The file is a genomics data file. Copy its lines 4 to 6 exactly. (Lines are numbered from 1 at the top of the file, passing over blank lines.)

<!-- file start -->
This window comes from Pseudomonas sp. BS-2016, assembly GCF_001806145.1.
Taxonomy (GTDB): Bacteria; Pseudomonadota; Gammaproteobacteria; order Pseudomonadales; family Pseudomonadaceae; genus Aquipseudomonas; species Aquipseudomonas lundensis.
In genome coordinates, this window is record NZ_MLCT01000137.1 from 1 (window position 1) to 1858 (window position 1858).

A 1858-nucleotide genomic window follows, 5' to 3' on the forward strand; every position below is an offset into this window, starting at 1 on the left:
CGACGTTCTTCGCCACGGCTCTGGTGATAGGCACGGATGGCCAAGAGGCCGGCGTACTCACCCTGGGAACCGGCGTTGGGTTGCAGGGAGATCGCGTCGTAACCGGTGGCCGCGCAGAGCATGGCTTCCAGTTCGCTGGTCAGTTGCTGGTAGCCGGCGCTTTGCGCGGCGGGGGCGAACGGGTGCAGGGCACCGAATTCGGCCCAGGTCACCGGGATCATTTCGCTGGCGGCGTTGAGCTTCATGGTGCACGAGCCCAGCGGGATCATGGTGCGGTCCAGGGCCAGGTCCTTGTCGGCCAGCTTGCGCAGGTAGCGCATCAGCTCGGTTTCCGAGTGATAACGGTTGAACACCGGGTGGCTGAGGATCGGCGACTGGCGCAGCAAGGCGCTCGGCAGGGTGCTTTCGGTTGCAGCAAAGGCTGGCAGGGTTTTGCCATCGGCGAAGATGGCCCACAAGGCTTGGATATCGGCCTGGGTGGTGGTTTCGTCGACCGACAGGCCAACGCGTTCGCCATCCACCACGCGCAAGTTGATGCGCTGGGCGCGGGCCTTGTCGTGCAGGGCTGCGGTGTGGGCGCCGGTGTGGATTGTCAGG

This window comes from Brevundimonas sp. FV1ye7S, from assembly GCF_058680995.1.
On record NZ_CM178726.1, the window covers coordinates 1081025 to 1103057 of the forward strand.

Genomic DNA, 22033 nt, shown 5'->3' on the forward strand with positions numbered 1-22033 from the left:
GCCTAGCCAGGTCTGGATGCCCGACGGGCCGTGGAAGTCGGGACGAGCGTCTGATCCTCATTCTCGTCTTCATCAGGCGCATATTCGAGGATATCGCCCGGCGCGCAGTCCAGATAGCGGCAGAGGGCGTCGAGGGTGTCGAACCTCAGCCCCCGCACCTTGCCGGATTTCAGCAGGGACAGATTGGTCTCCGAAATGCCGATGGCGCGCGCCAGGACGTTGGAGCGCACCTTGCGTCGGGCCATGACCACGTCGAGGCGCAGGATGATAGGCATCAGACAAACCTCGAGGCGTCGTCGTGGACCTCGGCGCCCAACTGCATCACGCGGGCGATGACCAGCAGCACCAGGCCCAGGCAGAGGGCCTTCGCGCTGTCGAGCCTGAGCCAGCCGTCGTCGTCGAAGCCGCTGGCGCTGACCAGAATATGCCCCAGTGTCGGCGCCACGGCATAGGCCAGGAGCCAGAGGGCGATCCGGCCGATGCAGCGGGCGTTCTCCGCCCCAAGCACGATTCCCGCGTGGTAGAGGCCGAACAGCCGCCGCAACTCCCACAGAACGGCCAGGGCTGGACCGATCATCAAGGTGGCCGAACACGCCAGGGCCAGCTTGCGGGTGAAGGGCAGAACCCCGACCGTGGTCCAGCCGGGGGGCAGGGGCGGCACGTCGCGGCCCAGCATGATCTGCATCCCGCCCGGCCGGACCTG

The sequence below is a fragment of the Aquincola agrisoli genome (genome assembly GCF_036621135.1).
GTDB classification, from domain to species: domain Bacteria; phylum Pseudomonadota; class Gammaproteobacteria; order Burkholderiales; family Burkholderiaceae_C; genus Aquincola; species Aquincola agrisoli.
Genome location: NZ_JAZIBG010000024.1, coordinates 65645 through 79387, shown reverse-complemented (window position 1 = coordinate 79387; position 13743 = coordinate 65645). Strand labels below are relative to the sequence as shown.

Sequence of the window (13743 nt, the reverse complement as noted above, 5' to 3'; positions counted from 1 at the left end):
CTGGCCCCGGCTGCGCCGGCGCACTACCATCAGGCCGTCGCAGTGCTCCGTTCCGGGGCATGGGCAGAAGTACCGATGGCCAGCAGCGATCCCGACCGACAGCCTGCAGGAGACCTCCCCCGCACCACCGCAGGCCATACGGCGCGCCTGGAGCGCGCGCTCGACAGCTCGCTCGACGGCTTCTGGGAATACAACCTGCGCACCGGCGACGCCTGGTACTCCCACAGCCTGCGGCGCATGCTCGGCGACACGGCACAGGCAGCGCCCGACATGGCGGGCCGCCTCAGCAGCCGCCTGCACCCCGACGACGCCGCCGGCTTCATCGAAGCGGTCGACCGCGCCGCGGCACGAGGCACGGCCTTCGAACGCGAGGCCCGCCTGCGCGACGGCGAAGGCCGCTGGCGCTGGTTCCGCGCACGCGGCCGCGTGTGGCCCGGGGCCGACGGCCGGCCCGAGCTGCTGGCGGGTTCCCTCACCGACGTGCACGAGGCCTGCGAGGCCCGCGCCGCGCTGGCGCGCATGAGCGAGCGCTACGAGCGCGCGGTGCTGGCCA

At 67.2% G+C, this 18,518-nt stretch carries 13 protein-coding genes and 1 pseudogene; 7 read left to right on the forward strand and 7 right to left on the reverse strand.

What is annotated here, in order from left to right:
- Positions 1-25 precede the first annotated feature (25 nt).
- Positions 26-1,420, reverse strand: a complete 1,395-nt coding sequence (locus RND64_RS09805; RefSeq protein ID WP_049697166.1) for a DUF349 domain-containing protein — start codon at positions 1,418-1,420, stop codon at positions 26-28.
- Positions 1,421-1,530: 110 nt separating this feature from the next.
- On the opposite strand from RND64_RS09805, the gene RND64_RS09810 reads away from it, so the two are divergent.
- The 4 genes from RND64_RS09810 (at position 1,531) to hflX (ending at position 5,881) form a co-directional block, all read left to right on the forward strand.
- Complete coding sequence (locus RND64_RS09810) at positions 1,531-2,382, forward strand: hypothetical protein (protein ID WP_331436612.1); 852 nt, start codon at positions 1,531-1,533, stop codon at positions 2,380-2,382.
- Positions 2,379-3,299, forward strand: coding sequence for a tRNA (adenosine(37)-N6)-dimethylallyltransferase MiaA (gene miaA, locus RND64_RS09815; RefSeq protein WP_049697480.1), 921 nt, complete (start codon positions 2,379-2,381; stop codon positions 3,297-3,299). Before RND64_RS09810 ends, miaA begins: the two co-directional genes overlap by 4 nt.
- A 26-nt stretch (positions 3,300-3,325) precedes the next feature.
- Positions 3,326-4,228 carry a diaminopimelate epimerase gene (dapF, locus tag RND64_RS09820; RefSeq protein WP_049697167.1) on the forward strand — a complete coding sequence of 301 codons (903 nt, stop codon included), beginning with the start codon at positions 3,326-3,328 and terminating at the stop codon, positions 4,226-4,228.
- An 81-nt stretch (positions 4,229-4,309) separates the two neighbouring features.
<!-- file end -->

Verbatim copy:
A 1858-nucleotide genomic window follows, 5' to 3' on the forward strand; every position below is an offset into this window, starting at 1 on the left:
CGACGTTCTTCGCCACGGCTCTGGTGATAGGCACGGATGGCCAAGAGGCCGGCGTACTCACCCTGGGAACCGGCGTTGGGTTGCAGGGAGATCGCGTCGTAACCGGTGGCCGCGCAGAGCATGGCTTCCAGTTCGCTGGTCAGTTGCTGGTAGCCGGCGCTTTGCGCGGCGGGGGCGAACGGGTGCAGGGCACCGAATTCGGCCCAGGTCACCGGGATCATTTCGCTGGCGGCGTTGAGCTTCATGGTGCACGAGCCCAGCGGGATCATGGTGCGGTCCAGGGCCAGGTCCTTGTCGGCCAGCTTGCGCAGGTAGCGCATCAGCTCGGTTTCCGAGTGATAACGGTTGAACACCGGGTGGCTGAGGATCGGCGACTGGCGCAGCAAGGCGCTCGGCAGGGTGCTTTCGGTTGCAGCAAAGGCTGGCAGGGTTTTGCCATCGGCGAAGATGGCCCACAAGGCTTGGATATCGGCCTGGGTGGTGGTTTCGTCGACCGACAGGCCAACGCGTTCGCCATCCACCACGCGCAAGTTGATGCGCTGGGCGCGGGCCTTGTCGTGCAGGGCTGCGGTGTGGGCGCCGGTGTGGATTGTCAGG

This window comes from Brevundimonas sp. FV1ye7S, from assembly GCF_058680995.1.